About the artist Cassils is from Montreal, Canada and is now based in Los Angeles. Their work uses the body in a sculptural fashion, integrating feminism, body art, and gay male aesthetics. Listed by the Huffington Post as “one of ten transgender artists who are changing the landscape of contemporary art,” Cassils has achieved international recognition for a rigorous engagement with the body as a form of social sculpture. Featuring a series of bodies transformed by strict physical training regimes, Cassils’ artworks offer shared experiences for contemplating histories of violence, representation, struggle, and survival. Cassils juxtaposes the immediacy, urgency and ephemerality of live performance against constructed acts for camera in order to challenge the “documentarian truth factor” of images. Bashing through gendered binaries, Cassils performs transgender not as a crossing from one sex to another but rather as a continual process of becoming, a form of embodiment that works in a space of indeterminacy, spasm and slipperiness. Drawing on conceptualism, feminism, body art, gay male aesthetics, Cassils forges a series of powerfully trained bodies for different performative purposes. It is with sweat, blood, and sinew that Cassils constructs a visual critique around ideologies and histories. Cassils is a 2017 Guggenheim Visual Arts Fellow. cassils.net

PARTNERS Holly Barrett, Downtown Improvement District Troy Davis, Curb Appeal Salon Dr. Andjela Drincic, University of Nebraska Medical Center Mike Gaughen, City of Omaha Dr. Jenny Heineman Audio Helkuik Cameron Helkuik Jessi Hitchins, University of Nebraska at Omaha Megan Hunt Dr. Jay Irwin, University of Nebraska at Omaha Eris Koleszar Michael Latta Reverend Debra McKnight, Urban Abbey Dominique Morgan Lynn Mytty, PFLAG Deputy Chief Mary Newman, Omaha Police Department Kate Parrish, River City Gender Alliance Tanner Reckling Julie Reilly, Omaha by Design Eli Rigatuso Ryan Sallans Amy Schindler, UNO Criss Library Queer Omaha Archives Old Market Business Association Omaha Public Art Commission

ARTWORK DETAILS Resilience of the 20%, 2016 Cast based clay remnant from the Becoming An Image performance 1,300 pounds of bronze 40 x 36 x 54 inches Courtesy the artist and Ronald Feldman Fine Art, NY This bronze cast was made possible by the School of Art, College of Visual and Performing Arts at Syracuse University and the Alpert Fellowship. The sculpture was made in a class called Atelier, where a contemporary artist is invited to realize a sculpture with students as a pedagogical exercise. This work would not have been made possible without the generous help, talent, and guidance of Associate Professor Tom Hall, Associate Professor Jessica Posner, and the following students: Mirra Goldfrad, Kathleen Greulich, Taylor Rogers, Selma Selman, Zoe Stern, Alanne Story, Amanda Struver, Joseph Turek. Also, this project would have not happened without the talent, skills, and support of friend, colleague, and fellow Creative Capital artist, Sam Van Aken.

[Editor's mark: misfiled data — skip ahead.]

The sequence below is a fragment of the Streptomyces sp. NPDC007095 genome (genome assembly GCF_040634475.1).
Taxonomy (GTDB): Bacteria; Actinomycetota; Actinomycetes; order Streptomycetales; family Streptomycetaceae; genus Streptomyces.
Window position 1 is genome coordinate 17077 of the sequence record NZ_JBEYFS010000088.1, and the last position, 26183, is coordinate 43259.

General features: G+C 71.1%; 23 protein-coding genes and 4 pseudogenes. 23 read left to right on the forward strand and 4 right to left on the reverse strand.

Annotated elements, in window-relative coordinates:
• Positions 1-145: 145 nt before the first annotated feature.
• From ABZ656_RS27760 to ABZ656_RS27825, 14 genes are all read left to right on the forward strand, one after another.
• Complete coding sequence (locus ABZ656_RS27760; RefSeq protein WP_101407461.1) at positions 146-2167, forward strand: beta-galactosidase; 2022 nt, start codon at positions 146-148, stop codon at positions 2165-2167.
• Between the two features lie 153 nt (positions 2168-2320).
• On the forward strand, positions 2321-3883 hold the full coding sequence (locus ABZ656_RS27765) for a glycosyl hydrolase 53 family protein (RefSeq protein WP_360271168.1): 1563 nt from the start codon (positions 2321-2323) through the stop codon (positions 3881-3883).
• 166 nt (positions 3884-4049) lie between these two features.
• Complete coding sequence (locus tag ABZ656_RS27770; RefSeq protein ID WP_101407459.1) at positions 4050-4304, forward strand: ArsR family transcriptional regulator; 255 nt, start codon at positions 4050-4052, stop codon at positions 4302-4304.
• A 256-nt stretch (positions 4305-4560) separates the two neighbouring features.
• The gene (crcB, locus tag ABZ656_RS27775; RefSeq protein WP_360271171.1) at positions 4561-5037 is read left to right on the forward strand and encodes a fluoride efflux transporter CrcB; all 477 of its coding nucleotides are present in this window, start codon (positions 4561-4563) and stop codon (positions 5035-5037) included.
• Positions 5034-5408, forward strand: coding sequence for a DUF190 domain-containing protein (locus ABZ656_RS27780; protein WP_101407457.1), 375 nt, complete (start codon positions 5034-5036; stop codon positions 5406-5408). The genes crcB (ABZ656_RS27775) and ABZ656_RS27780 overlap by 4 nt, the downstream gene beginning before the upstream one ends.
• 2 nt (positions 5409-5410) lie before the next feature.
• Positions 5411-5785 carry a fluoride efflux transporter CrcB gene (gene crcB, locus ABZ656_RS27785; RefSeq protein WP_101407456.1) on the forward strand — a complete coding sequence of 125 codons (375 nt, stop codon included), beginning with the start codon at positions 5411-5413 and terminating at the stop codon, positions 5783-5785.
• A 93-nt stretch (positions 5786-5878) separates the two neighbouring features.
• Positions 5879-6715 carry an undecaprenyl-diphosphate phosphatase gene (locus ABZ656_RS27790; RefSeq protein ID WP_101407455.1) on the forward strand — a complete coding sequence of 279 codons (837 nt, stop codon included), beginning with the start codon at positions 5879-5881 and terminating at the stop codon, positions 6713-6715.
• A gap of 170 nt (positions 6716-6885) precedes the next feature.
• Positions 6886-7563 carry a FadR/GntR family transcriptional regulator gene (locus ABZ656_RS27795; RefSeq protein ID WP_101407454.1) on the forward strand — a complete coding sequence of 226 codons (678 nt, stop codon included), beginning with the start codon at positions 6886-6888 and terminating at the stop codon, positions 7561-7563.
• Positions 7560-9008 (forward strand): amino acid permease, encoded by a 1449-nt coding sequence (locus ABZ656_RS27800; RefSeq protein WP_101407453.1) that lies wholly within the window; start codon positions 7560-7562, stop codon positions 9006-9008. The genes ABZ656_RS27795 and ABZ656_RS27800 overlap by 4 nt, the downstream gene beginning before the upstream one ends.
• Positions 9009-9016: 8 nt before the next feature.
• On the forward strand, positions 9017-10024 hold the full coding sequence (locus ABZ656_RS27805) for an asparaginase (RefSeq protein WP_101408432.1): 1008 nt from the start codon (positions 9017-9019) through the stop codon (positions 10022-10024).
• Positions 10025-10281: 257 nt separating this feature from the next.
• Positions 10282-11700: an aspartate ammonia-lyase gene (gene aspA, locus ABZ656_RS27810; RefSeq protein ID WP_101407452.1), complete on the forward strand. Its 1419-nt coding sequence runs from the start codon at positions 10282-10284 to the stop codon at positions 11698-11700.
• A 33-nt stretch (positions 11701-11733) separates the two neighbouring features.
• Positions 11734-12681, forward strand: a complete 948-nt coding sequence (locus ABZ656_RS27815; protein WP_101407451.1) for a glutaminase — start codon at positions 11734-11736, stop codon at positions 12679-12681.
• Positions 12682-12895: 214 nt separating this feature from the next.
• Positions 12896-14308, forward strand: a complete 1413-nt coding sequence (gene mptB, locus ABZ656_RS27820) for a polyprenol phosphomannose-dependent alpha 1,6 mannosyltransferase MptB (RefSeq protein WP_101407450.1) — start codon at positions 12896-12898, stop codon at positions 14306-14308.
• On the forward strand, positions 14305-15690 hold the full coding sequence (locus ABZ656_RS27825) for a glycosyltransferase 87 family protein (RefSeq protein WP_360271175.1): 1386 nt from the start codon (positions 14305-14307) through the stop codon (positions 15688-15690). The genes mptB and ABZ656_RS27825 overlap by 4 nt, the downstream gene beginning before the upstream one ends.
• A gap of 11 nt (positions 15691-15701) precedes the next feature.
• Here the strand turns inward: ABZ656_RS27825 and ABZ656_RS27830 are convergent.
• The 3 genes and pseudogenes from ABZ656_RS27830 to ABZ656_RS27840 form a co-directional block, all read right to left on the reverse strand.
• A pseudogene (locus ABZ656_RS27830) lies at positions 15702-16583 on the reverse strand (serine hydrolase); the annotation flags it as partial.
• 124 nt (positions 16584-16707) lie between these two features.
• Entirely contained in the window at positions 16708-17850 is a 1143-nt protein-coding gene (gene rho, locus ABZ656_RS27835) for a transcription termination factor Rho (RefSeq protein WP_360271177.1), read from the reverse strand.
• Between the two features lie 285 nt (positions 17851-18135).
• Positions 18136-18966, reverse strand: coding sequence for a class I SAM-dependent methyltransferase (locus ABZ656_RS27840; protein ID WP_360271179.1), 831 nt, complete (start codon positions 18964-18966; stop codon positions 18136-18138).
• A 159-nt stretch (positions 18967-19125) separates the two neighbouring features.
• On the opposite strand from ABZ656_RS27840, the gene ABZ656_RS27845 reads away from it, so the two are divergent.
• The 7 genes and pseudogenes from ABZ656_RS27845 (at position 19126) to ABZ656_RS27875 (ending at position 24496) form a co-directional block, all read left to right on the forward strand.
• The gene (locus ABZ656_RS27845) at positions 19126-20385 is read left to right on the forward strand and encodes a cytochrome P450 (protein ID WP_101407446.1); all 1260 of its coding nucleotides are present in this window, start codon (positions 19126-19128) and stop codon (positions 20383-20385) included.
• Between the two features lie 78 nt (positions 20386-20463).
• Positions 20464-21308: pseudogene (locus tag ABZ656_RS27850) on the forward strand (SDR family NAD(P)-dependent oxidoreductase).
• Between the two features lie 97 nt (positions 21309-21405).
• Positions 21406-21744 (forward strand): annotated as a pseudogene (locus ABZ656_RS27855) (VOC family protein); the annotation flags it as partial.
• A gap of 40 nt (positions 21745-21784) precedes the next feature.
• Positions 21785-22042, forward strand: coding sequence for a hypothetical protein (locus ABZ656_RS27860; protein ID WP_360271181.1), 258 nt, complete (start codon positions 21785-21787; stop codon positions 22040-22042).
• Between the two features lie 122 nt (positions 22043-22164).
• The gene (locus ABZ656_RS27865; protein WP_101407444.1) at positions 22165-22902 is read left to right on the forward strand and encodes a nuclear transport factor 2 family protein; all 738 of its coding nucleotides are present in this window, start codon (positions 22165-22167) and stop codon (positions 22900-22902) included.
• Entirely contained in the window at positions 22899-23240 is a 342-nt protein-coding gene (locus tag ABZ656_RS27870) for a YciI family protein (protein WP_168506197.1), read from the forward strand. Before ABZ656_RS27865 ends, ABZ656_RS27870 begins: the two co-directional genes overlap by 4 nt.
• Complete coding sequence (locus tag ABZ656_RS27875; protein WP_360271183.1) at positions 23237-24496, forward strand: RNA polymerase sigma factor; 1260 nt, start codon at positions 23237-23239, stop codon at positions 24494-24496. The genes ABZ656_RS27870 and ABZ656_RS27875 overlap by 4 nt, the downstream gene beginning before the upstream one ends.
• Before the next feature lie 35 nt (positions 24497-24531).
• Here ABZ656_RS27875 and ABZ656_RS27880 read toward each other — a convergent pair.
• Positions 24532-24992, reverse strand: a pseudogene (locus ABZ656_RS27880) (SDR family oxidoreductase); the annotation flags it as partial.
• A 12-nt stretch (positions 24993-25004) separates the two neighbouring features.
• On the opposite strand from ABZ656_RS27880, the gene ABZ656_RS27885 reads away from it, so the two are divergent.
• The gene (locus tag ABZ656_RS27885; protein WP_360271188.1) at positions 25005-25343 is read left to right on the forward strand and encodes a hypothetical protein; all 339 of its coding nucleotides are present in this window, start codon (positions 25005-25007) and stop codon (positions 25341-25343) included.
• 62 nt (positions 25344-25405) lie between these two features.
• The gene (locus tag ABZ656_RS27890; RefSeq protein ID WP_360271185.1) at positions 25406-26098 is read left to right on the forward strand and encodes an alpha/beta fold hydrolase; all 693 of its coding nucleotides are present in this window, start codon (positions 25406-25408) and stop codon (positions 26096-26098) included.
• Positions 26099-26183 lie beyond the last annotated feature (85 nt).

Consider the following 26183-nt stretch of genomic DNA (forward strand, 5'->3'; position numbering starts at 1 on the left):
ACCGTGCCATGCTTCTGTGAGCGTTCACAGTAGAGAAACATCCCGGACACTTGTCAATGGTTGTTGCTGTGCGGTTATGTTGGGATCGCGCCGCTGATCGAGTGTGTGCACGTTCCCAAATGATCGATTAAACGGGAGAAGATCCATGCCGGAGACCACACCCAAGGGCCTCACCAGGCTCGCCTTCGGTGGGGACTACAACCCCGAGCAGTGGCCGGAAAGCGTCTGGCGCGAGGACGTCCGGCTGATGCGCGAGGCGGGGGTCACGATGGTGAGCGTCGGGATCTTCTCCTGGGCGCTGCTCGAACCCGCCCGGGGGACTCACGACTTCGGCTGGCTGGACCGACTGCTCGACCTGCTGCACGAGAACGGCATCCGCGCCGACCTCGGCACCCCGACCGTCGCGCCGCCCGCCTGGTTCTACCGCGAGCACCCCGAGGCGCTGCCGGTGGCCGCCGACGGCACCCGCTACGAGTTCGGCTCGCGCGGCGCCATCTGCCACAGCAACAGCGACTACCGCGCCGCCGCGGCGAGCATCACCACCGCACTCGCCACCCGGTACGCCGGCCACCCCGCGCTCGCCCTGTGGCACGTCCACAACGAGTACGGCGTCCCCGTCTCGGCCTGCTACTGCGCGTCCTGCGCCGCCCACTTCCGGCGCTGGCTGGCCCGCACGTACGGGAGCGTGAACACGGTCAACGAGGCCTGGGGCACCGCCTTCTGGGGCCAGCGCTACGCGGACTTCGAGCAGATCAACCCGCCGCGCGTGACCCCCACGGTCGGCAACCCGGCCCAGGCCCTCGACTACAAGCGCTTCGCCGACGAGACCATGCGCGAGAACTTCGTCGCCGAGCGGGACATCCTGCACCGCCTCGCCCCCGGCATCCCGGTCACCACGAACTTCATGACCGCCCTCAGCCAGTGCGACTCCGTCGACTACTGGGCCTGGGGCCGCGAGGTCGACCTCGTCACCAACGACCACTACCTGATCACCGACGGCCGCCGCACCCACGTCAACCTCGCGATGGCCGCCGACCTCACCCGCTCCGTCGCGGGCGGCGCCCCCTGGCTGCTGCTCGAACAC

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LOCATIONS 1. Douglas County Correctional Center 710 South 17th Street Dominique Morgan 2. First Pride Parade 18th–16th + Howard Street Amy Schindler 3. Old Market 13th–11th + Howard Street and 11th Street 4. Urban Abbey 1026 Jackson Street Rev. Debra McKnight 5. Leavenworth Street 11th–12th + Leavenworth Street Dr. Jenny Heineman 6. Bemis Center for Contemporary Arts 724 South 12th Street

Bemis Center for Contemporary Arts 724 South 12th Street Omaha, Nebraska 402.341.7130 bemiscenter.org


Leavenworth St

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CASSILS: Monument Push Catalogue  

Monument Push was the world premiere of a physically intensive four-hour performance by artist Cassils. Along with community members, advoca...

CASSILS: Monument Push Catalogue  

Monument Push was the world premiere of a physically intensive four-hour performance by artist Cassils. Along with community members, advoca...